I’m writing this post from an airplane which is currently very high above the part of Pennsylvania where my dad’s side of the family is from. The part in between Philly and Pittsburgh that’s mostly rural save for the old factory towns that cluster around rivers and from this height, you can see it real well how it happens. Humans say oh, here’s a good spot and it’s usually by some body of water and all the other humans around agree and give it a few centuries and bam, you’ve got yourself a city. The last time I was in this part of the country I was on land. In my Pappy’s camper in fact. He took me all around Altoona and he showed me where he grew up and we got hot dogs and we visited his sister who dropped a hard n-word while watching college football. Pap apologized to me for that one privately later though it really didn’t bother me too much if we’re being honest. She’s 80 plus years old in her own home and what am I supposed to do I don’t even know this woman. When I was young, maybe 11 or 12, my Pappy wondered aloud where me and my sister got our musical predilections and talents. Then he confessed to me that his grandfather was a minstrel singer. It doesn’t make it ok he said but it was a different time and people just did that. It doesn’t make it ok but maybe that’s where this whole music thing comes from, he said. Buried deep in the family back from the minstrel singing times. I said pap, what’s a minstrel singer and he explained it and I said ohhhhhh. So that’s the culture I come from. The last time anyone on my dad’s side was a musician it was the racist kind. My Pappy is one of my first male role models and I still look up to him and love him to death and he’s also an avid Trump supporter but what are you going to do, tell an 80 year old woman to not use the n-word in her own home?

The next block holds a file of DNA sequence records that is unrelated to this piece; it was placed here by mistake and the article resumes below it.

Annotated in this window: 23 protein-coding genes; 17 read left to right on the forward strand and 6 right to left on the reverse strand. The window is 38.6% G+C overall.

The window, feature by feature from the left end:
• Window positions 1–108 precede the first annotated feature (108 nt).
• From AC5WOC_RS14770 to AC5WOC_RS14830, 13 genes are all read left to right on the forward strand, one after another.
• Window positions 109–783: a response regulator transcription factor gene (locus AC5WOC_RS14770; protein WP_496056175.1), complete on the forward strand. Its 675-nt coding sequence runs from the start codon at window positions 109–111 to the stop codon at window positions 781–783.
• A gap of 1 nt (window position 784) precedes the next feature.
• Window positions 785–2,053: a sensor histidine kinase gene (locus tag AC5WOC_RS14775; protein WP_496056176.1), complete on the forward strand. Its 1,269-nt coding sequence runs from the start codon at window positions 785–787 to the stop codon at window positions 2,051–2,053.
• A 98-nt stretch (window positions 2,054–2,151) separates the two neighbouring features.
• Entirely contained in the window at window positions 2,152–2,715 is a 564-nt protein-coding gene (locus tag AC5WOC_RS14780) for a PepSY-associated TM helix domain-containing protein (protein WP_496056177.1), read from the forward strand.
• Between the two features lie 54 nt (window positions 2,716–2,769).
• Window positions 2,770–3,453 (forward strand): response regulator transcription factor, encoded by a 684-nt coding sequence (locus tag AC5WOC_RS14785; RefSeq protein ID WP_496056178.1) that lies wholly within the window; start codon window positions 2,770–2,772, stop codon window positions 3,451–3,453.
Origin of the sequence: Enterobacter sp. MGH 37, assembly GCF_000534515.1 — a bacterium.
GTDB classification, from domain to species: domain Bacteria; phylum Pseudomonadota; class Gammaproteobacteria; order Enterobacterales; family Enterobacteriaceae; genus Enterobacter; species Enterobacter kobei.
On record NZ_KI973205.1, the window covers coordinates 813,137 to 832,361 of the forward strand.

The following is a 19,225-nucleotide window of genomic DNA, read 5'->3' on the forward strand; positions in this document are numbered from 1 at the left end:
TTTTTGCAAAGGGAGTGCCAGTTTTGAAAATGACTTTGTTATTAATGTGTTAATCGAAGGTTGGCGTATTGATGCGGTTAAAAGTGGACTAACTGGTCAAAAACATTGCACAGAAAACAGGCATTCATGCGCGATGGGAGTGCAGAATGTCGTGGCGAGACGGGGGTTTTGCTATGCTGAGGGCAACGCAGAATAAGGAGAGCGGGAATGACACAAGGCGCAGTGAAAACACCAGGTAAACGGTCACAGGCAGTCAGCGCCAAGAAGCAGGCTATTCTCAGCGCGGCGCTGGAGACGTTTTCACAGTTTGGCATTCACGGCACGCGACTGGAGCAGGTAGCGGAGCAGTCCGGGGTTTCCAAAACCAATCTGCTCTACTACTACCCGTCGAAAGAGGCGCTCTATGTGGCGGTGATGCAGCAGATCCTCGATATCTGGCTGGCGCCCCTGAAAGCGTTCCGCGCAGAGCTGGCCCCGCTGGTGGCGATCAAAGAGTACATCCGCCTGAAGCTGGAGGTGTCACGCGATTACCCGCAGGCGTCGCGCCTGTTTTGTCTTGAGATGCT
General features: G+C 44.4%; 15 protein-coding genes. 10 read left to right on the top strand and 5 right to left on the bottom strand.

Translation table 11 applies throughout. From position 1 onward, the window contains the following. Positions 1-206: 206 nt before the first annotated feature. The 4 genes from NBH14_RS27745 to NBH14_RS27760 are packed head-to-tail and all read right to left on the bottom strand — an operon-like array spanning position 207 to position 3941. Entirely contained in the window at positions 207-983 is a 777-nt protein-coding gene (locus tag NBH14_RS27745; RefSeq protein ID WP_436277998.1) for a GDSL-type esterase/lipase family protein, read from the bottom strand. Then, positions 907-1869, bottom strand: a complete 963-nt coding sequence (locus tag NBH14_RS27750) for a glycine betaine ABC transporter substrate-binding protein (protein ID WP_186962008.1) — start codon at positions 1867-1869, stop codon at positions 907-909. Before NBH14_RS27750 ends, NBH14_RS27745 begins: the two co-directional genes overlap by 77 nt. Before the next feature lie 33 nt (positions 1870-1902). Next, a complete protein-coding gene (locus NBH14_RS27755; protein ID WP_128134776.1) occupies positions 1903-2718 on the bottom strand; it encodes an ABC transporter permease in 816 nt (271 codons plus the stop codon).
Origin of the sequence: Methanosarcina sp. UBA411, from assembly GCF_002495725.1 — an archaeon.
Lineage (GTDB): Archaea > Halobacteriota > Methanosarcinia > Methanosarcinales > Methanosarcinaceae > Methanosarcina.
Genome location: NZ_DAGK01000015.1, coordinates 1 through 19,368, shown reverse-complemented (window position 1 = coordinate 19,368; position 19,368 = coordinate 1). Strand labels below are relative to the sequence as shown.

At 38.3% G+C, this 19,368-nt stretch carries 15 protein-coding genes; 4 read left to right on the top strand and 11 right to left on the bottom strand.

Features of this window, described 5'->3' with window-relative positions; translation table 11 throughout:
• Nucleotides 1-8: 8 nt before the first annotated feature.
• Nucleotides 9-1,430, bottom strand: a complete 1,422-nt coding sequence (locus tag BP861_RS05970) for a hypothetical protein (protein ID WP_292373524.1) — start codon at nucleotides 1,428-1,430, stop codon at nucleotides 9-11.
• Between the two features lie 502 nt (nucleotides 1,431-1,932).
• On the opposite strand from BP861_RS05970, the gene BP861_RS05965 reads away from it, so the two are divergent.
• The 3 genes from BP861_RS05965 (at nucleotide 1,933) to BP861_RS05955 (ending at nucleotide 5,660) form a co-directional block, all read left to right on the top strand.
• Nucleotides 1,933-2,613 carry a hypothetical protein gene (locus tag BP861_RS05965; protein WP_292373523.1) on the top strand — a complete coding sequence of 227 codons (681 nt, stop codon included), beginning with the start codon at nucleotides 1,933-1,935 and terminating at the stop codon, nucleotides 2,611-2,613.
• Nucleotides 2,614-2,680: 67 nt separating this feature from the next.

Rest in peace to a real one, by the way. My grandfather died earlier this year. I really loved that man and I’m going to miss him to death. Here’s a picture I took of him on the camper trip mentioned in the above passage. It ranks among my most prized possessions.